Merchant, Carolyn 1936–
MERCHANT, Carolyn 1936–
PERSONAL: Born July 12, 1936, in Rochester, NY; daughter of George and Elizabeth (Barnes) Merchant; children: two. Education: Vassar College, A.B., 1958; University of Wisconsin, M.A., 1962, Ph.D., 1967.
ADDRESSES: Office—University of California, 138 Giannini Hall 642-0326, Berkeley, CA 94720. E-mail—[email protected]
CAREER: University of San Francisco, San Francisco, CA, lecturer, 1969–74, assistant professor of history of science, 1974–78; University of California, Berkeley, 1979–, began as assistant professor, currently professor of environmental history, philosophy, and ethics.
MEMBER: American Society for Environmental History (president, 2001–), American Council of Learned Societies (fellow, 1978), British Society for History of Science, History of Science Society, Society for the History of Technology, Center for Advanced Study in the Behavioral Sciences (fellow, 1978).
AWARDS, HONORS: Fulbright scholar, 1984.
The Death of Nature: Women, Ecology, and the Scientific Revolution, Harper & Row (San Francisco, CA), 1980.
Ecological Revolutions: Nature, Gender, and Science in New England, University of North Carolina Press (Chapel Hill, NC), 1989.
Radical Ecology: The Search for a Livable World, Routledge (New York, NY), 1992.
(Editor) Major Problems in American Environmental History: Documents and Essays, D.C. Heath (Lexington, MA), 1993, second edition, Houghton (Boston, MA), 2005.
(Editor) Ecology, Humanities Press (Atlantic Highlands, NJ), 1994.
Earthcare: Women and the Environment, Routledge (New York, NY), 1996.
(Editor) Green versus Gold: Sources in California's Environmental History, Island Press (Washington, DC), 1998.
The Columbia Guide to American Environmental History, Columbia University Press (New York, NY), 2002.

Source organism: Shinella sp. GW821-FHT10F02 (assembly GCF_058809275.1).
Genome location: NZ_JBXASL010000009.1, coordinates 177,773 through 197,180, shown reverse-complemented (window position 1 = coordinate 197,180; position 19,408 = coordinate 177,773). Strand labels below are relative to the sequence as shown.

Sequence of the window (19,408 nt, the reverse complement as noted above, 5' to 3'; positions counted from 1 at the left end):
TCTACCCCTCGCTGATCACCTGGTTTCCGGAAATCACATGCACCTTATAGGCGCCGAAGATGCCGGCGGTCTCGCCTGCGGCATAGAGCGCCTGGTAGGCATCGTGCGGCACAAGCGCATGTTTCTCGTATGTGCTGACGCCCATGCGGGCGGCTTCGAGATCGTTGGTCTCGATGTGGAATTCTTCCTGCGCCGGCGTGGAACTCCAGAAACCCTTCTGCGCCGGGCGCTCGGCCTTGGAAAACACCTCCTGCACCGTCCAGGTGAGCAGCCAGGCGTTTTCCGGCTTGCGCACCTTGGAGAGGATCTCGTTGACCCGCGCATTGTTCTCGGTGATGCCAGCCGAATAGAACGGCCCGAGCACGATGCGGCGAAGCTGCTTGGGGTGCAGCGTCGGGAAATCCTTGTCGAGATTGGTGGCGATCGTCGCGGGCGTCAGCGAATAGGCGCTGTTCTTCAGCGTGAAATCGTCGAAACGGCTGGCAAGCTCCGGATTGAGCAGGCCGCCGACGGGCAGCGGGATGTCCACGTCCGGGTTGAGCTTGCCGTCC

(Editor, with Shepard Krech III and John Robert McNeill) Encyclopedia of World Environmental History, Routledge (New York, NY), 2003.
Reinventing Eden: The Fate of Nature in Western Culture, Routledge (New York, NY), 2003.
Contributor of articles to history journals, including Studies in History and Philosophy of Science, Isis, British Journal for the History of Science, and Environment.
SIDELIGHTS: In her book The Death of Nature: Women, Ecology, and the Scientific Revolution, Carolyn Merchant explores the historical connections between women's issues and ecology, demonstrating how scientific progress has curtailed the advancement of women. The author contends that throughout history women have been equated with nature and that science and men exploit both. As Merchant once told CA: "The women's movement and the ecology movement of the 1970's were major influences on my work. They led me to recast the subject of my field of professional study in light of the historical roots of these movements and problems." Over the years, The Death of Nature has become a classic, cited in numerous studies and appearing on the syllabus for a wide range of courses. "Perhaps the most general and enduring contribution of [the book] is that it succeeded in bringing ecology to the humanities by showing the complex ways in which nature is an active partner rather than passive accessory in the unfolding of human communities," wrote Robyn Eckersley in Organization & Environment.